are as comfortable to wrap ourselves in as a down quilt. That's why
we make them up with such dedication and perseverence.
Take the famous Sasquatch of the Pacific Northwest for instance. Last
month, two hunters all the way in Georgia swore up and down they had
found the body of Old Sas, also known as Big Foot. But it was just
a furry costume and nothing but a big fat fraud. We could've told
you that. We knew it was a hoax because the real thing is in Round
Rock, Texas. Always was, always will be.
Mind you, I'm not talking about the Chupacabra
from Puerto Rico who's been spotted in Cuero,
South Texas, and who sometimes wanders off to Mexico.
Nosireebob. He's just a fifth cousin thrice removed and anyway, he's
as hairless as a billiard ball. Round
Rock's Hairy Man's the real thing and he's been there back since
pioneers built cabins and helped conquer the West.
to tell your kids how the Hairy Man of Round
Rock came to be? Well, one day far ago when his pioneer family
was headed West, a young boy fell off their covered wagon. His parents
didn't notice that he was missing until many miles later. Of course,
there's a variation of this which says the boy was separated from
them by flood waters. Either way, the result is the same and they
were unable to connect with each other ever again.
The resourceful boy learned to survive on his own, or maybe was adopted
by a local family of animals. In any event, he slept and ate and hunted
in the woods until he grew tall. Very tall. Even taller than that.
And it seems that since he had long ago outgrown the child's clothing
he was wearing when he got lost, nature gave him a new outfit: hair.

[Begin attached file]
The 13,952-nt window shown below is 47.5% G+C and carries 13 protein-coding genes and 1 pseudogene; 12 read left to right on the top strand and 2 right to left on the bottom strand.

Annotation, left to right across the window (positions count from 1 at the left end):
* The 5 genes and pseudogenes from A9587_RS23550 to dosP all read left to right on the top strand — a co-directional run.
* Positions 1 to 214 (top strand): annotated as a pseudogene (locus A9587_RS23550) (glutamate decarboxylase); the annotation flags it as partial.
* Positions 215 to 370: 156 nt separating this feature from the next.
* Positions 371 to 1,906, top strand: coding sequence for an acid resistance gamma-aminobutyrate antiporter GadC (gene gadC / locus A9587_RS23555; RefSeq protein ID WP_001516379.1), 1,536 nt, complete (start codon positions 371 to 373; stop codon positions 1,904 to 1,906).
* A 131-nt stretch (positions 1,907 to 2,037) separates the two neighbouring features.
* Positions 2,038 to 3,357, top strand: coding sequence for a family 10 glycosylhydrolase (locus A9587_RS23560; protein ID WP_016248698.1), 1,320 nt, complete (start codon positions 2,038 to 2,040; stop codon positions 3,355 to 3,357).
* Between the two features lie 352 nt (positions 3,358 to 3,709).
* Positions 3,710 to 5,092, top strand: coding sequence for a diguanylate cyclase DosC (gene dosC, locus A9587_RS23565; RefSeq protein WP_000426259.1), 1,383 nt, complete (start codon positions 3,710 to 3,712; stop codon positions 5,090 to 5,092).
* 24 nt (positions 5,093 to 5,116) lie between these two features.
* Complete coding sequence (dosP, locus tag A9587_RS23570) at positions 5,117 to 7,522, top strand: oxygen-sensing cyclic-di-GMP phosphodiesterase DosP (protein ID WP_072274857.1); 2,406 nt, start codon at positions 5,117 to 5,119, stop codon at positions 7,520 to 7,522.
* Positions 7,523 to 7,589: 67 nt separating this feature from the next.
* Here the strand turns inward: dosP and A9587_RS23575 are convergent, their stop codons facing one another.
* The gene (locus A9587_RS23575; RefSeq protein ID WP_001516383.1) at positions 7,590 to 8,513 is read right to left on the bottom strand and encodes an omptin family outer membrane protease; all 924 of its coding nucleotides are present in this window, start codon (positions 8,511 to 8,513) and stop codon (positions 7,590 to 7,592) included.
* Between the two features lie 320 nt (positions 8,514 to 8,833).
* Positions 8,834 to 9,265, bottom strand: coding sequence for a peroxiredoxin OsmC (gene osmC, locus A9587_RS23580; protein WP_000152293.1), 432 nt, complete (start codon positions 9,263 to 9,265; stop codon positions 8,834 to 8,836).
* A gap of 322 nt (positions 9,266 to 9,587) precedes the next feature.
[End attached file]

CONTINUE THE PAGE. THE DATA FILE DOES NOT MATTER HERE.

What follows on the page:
From top to toe, his body grew a whole lot of the stuff to protect
him from the elements. Mother Nature and Texas know how to take care
of a fella.
No longer used to humans and not even remembering that he was once
human himself, the Hairy Man couldn't recall how to handle the occasional
strangers who might accidentally stumble upon him, no matter how hard
his efforts at concealment. He had to protect himself, so he did all
he could think of -- he frightened them away. Scaredy cats every one.
Must've been tourists and not Texans because they ran like heck to
They didn't have movies back then, or television or even a radio,
so the Hairy Man would amuse himself by sitting in the trees, dangling
his legs, and dragging his feet along the tops of passing stagecoaches.
Nobody inside the stages ever figured out where the creepy sound over
their heads was coming from. The Hairy Man laughed and laughed because
he was having so much fun frightening everybody.
Alas, one day, his aim was off and he fell out of the tree smack into
the path of a stagecoach careening toward him at top speed. The startled
quartet of horses got frightened and accidentally trampled him to
this day, the Hairy Man's ghost roams along the same shady road upon
which he had died such a grisly death, doomed forever to seek return
of the life that was so violently ripped from him.
Kindly Texans have since tried to make it up to him by celebrating
an annual Hairy Man Festival each October, Halloween month. There
are food, fun, and festivities galore, including a Hairy Man Contest.
The winner is the hairiest contestant.
This year, it's at Cat Hollow Park in Round
Rock, on October 4th, Noon to 7 pm, with the $2. admission proceeds
donated to children's charities.
The Festival's generosity should at least temporarily quiet down the
ghost of a young boy who got lost, and turned into the Hairy Man.
October 1, 2008 column
More "A Balloon In Cactus"